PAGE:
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Energy Efficient Glass Advice
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Energy Efficient Glass

Important ratings to check when buying windows and doors are the U-value, the R-value and the SHGC.
What is a U-value or U-factor?

U-value measures how well a product prevents heat from escaping. It is a measure of the rate of non solar heat loss or gain through a material or assembly. The rate of heat is indicated in the terms of the U-value of a window assembly which includes the effect of the frame, glass, seals and any spacers. The lower the U-value, the greater a window's resistance to heat flow and the better its insulating value. The U-value for a window takes account of the various U-values for the components making up the window, so you may see these in technical literature; UW is the value for whole window and because of its importance is usually abbreviated to U, UC is the value at the centre of glass, UF is the value for the frame.

What is the difference between R-value and U-value?

R-value and U-value are essentially two sides of the same coin. R-value is usually cited when discussing things such as wall and ceiling insulation values. The term does not translate well to windows and other fenestration products. That industry prefers U-values. The two are actually inversely related. The higher the R-value, the better insulated are the walls and ceilings. The lower the U-value, the better job a window does in keeping out the heat and cold.
What does Solar Heat Gain Co-efficient (SHGC) mean?

SHGC measures how well a product blocks heat caused by sunlight. The SHGC is the fraction of incident solar radiation admitted through a window, both directly transmitted, and absorbed and subsequently released inward. SHGC is expressed as a number between 0 and 1. The lower a window's SHGC, the less solar heat it transmits.

In very cold climates, windows with very low U-values minimise discomfort. If summer discomfort is expected very low SHGC values should be looked at, but bear in mind that lower SHGCs lead to increased comfort in the summer at the expense of less winter solar warmth.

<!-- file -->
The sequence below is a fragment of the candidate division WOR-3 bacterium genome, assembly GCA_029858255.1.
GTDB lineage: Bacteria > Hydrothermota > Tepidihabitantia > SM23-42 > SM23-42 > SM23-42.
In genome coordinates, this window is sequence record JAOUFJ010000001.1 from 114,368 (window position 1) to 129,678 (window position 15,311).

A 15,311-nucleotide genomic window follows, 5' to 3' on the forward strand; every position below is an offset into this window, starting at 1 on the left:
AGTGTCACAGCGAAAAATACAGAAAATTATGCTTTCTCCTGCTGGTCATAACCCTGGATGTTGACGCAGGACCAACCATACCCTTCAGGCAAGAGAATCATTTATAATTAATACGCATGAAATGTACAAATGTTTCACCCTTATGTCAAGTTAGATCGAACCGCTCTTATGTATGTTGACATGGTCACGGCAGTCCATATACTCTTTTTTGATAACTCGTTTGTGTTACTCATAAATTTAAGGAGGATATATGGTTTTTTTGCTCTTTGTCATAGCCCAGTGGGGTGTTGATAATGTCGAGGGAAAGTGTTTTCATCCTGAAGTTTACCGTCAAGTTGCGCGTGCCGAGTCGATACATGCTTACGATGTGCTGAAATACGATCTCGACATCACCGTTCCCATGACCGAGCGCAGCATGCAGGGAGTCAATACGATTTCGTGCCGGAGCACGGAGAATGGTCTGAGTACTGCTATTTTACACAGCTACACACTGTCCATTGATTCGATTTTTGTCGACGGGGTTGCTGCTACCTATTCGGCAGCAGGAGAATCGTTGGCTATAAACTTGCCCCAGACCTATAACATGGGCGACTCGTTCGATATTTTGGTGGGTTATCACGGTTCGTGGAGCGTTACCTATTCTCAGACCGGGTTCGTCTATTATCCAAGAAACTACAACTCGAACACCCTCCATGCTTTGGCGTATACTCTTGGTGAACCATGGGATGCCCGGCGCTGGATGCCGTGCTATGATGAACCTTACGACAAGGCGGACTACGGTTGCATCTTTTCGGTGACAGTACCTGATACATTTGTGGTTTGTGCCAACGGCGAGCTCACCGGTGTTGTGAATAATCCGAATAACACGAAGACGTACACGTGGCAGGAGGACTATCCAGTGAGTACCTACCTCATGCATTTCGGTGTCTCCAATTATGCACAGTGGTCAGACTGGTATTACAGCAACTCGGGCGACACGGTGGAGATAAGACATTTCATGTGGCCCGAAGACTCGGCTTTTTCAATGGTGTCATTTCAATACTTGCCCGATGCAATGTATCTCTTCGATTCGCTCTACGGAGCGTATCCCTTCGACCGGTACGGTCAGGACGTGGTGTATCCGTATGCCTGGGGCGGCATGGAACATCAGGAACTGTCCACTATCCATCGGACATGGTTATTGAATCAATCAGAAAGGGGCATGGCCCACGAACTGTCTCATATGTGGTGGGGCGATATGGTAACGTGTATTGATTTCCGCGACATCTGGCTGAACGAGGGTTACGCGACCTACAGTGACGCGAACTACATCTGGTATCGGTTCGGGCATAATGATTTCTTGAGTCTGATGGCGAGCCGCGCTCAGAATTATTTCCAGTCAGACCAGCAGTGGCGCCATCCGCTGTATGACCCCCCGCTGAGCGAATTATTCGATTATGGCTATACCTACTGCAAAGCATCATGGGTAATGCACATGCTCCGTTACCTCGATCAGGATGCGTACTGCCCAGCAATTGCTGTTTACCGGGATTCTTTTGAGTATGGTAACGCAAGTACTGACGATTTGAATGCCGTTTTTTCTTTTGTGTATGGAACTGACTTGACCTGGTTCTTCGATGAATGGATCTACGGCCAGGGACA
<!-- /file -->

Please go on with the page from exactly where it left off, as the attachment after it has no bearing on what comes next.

Types of Glazing

Insulating glazing typically has two, or sometimes as many as three, panes of glass sealed together with air trapped between them to act as an insulator.
When the unit is properly sealed, condensation will not occur between the panes; a drying agent called a desiccant is used in the spacer (the strip inside the panes that helps keep them apart) as added insurance against condensation.

There are also a number of glass products on the market for special situations and uses, including safety glass. Here is a closer look at high-performance specialty glazing:
Low-emissivity, or low-e, glazing has a film applied to one of the glass surfaces. This coating allows light in but also prevents some solar rays from being transmitted through the glass. A low-e coating can help keep your home cool on a hot day by blocking longer-wave radiant heat from entering, and on a cold day it can prevent the radiant interior heat from escaping through the glass. Low-e coatings also block ultraviolet rays, which reduces the fading of floors, floor coverings, drapes, and upholstery.
Usually given a bronze or grey cast, tinted glass dramatically cuts glare and heat from the sun (solar gain) yet only slightly reduces the amount of light admitted into your home. Where sun-caused fading or damage may be a serious problem, such as at unprotected south-facing windows, you may want to opt for glass with a solar bronze or solar grey tint to reject UV rays.

Like tinted glass, reflective glass reduces solar gain. From outside, it appears to be a mirror, obscuring the view in. But be aware, a night time, it gives the opposite effect when you have the light on inside.
Required by building codes for certain situations, safety glass is always a good choice if there's any risk of a person walking through a window. Safety glass is available tempered or laminated. Tempered glass is heat-treated during the manufacturing process and crumbles (instead of shattering) if broken. Laminated glass has a film of plastic that holds the glass together if broken.
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